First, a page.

Caught in a storm of emotions, it’s easier to vanish
I don’t pine for this woman, not now. I’ve moved on and accepted that it was nothing more than a wildly romantic, sensual, explosive, tender, and psychological meeting. But in retrospect, it was much deeper than she gave it credit for, deeper than say, two people getting drunk to let off some “steam” in the bedroom.
I recall after the lovemaking, our fingers tracing the contours of each other’s faces in the wan morning light. There was an undeniable tenderness we shared: kisses fluttered like butterflies over each other’s faces, eyelids, foreheads. I whispered, “I haven’t felt something like this in years.” And I meant it. She replied, “Me too.”
I detected no act in her voice, no lie. It was a voice that almost broke as if she were on the verge of tears. Then we slept—correction, she slept, and much to my surprise, she held my hand all night. At the time I remember thinking her clasp was a little too tight—there was a kind of desperation to her firm grip as if it intimacy were a rare bird and she had to grab hold of it before it shot away from her, destined for someone perhaps more deserving.
I don’t blame ghosters for their sudden disappearing acts, not really. Emotions are hefty, lumbering beasts that we often fail to understand. And how are we expected to grasp the complex emotions of another human being when we are so often wrestling with our demons?
Our hearts may feel one way, but often our heads are leading us in the other direction. We can easily overanalyze and overthink what should be a simple emotional exchange. In this regard, ghosting makes total sense — the choice to turn our tails and run, bury those feelings deep down and move on. Forget. Emotional avoidance at the expense of our hearts.
We’re too smart to let our hearts decide
Once upon a time, when people lived relatively simpler lives and social media didn’t exist, people met, fell in love and for the most part, they kinda went with it. It was a world of fewer distractions, even online dating was rare. Today we are presented with endless choices and distractions. It was Bryan Davis who said, “Too much information will make your brain choke.”
The problem with living in an Information Age is that it can pollute the mystery and magic between two people. It’s as if our smartphones are nudging us to constantly prove our intelligence, or parade (and glorify) our past experiences while placing ridiculously high expectations on others to tick boxes that never used to exist. We’ve grown too smart for our own good, or more to the point, we’ve allowed our media laden society to influence our decision making.
“We live in a world where there is more and more information, and less and less meaning.” — Jean Baudrillard
If we live in a world of too much information and less meaning, then don’t we owe it to ourselves to seek out deeper connections and more meaning? I have always found human connections to be relatively straightforward — you meet someone and you make your own judgment based on personal feelings, physical appeal, and personality. It is when our actions become influenced by misinformation, social trends, and technology, we run into problems.
Don’t get me wrong, I’m no Luddite. Social media was always destined to happen eventually, and society will always be shaped by technological advancements. But we should be mindful of what we deem socially acceptable, such as ghosting — it may be easy to do, given the power is literally in your hands, but just because you can doesn’t mean you should.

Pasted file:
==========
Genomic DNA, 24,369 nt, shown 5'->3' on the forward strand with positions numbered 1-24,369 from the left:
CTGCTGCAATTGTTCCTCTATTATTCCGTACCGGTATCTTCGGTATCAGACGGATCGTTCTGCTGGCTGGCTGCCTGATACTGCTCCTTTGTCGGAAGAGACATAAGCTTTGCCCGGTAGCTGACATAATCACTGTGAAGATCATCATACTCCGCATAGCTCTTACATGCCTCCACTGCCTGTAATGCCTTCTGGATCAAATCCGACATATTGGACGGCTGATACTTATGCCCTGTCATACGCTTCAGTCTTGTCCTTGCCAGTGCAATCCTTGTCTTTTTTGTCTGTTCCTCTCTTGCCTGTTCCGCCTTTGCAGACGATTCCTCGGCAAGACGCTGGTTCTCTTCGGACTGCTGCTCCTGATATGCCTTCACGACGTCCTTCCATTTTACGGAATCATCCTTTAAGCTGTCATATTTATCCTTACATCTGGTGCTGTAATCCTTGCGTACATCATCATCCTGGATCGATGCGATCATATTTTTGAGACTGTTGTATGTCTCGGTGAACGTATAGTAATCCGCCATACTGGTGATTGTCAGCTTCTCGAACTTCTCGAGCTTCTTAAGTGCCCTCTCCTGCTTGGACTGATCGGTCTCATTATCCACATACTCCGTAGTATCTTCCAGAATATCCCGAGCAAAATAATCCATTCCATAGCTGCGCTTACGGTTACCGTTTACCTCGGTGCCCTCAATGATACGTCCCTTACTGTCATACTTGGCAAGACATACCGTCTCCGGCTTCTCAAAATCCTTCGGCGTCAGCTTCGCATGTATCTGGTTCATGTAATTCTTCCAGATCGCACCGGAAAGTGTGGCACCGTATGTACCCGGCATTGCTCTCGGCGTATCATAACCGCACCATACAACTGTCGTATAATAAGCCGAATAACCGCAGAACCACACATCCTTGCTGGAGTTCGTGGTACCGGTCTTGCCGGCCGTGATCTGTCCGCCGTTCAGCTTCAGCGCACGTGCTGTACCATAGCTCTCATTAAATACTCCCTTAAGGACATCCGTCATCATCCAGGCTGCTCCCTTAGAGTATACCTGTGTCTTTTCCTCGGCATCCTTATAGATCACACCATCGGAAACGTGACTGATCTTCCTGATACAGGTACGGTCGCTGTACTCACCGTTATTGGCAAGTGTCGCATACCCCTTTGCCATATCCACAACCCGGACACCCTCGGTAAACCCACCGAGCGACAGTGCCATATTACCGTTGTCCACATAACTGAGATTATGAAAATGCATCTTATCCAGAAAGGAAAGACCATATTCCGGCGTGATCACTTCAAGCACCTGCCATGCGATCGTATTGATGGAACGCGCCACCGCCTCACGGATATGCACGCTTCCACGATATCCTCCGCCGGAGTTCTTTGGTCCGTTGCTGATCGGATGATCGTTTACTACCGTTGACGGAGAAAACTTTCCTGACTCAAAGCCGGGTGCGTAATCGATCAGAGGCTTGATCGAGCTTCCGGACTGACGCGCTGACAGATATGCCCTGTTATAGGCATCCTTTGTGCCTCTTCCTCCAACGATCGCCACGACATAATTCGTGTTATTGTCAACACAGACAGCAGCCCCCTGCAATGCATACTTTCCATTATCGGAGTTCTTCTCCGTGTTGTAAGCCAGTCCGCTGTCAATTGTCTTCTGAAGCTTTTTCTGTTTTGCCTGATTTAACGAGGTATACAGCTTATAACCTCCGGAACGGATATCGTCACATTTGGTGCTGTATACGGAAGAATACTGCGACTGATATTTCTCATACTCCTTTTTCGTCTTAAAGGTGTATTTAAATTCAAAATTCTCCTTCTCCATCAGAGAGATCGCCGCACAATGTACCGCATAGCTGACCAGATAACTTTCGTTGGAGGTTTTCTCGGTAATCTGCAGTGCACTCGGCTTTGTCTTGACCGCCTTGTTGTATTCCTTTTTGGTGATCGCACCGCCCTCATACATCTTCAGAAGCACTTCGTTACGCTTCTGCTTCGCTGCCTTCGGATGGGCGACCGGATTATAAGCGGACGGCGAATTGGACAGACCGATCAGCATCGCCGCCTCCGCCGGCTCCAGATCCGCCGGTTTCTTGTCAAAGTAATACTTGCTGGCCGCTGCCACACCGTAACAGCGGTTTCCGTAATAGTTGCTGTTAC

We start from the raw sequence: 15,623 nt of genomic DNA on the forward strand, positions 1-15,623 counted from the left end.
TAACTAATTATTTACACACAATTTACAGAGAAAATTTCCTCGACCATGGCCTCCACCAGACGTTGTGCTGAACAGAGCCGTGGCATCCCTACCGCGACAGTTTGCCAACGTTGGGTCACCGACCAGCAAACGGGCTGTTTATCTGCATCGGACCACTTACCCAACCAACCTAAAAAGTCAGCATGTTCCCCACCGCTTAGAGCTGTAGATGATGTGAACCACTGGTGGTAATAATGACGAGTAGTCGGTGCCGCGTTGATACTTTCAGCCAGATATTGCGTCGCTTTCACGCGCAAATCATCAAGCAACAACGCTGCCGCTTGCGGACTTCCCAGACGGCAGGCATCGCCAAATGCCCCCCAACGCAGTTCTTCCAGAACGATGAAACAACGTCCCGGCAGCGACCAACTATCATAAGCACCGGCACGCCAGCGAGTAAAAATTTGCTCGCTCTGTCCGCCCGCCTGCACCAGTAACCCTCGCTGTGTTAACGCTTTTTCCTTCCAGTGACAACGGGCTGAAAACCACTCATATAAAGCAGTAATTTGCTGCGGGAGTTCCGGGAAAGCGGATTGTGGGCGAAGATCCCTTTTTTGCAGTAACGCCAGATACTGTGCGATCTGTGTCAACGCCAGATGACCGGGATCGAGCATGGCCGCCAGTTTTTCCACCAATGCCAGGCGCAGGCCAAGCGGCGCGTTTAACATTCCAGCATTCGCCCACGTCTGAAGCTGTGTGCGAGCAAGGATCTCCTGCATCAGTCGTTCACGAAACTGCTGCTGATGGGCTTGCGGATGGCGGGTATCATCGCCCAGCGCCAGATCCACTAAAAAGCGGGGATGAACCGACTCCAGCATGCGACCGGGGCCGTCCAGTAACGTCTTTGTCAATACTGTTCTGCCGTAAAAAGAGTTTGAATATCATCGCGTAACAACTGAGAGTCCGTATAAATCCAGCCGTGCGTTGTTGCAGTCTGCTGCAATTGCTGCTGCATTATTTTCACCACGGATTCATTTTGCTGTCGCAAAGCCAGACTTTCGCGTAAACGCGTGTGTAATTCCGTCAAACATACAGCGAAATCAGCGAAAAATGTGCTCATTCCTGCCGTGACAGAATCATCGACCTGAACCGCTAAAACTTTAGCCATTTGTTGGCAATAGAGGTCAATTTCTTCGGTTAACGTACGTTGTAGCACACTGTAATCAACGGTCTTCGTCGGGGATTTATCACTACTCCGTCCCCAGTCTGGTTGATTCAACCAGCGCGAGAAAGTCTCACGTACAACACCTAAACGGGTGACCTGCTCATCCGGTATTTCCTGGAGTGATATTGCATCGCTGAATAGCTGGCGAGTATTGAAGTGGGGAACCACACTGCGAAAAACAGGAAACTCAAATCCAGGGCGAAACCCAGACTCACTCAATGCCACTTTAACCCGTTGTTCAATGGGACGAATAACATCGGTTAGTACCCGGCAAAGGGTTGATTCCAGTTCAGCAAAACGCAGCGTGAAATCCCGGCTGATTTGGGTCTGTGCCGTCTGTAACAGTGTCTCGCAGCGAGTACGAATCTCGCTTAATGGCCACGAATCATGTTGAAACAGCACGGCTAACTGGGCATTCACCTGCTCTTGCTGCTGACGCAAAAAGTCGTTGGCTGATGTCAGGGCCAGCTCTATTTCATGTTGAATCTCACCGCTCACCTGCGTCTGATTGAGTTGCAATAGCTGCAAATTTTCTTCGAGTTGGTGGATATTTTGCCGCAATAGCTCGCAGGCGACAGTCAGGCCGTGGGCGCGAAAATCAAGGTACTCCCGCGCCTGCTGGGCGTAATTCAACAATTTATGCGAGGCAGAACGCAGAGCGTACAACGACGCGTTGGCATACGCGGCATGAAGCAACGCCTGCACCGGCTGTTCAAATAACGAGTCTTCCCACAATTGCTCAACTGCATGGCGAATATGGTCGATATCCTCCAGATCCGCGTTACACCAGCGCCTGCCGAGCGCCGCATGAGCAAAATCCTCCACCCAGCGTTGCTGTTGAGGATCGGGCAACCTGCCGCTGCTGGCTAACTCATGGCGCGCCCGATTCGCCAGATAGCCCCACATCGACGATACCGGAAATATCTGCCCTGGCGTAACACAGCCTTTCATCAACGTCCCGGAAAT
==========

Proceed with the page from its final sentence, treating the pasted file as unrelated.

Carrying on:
Communication is about personal values
Imagine a world where people took more responsibility for the way they communicated and were more courageous with their emotions. It would be nice but sorry, it’s never going to happen. This is why I make the point of thinking for yourself, otherwise, you are giving in to fear, or unhealthy social “norms” like ghosting.
It’s harder to face the emotional monster staring back at us, causing us to ask questions of the soul, the heart, our very existence. It’s easier to simply hit block on your phone and wipe that monster from the face of the earth. But I’ve found nothing good ever really comes from the easy way out.
The woman I dated last year blocked and ghosted me in the end because, and I can only speculate, I believe I exuded certain vulnerabilities and sensitivities, as to say—I started getting a little attached. I hadn’t been in a relationship in almost five years and my heart leaped out of my chest before I realized what was happening. I didn’t act crazy or anything, I was just a little overzealous, and I believe she recognized my excitement and fled. Her choice was to not communicate this to me, to ghost me, leaving me with nothing but speculation and a great big puzzle piece in my heart.
I believe my article about ghosting has become widely read because people are still looking for an answer to this seemingly mysterious cultural phenomenon. But here’s the punchline: it’s not a mystery, it’s just a choice. Only you can decide what kind of person you want to be. If you’re a person with high standards then that’s great, but if you fail to communicate effectively with others then you are avoiding some key values and customs that your grandparents taught your parents for a good reason — because a life without responsibility is a vacuous one, a lonely highway. And unless you can hold true to some old traditions, like having the courtesy to say, “Sorry, not interested,” then you may not know which road to take when you reach the crossroads.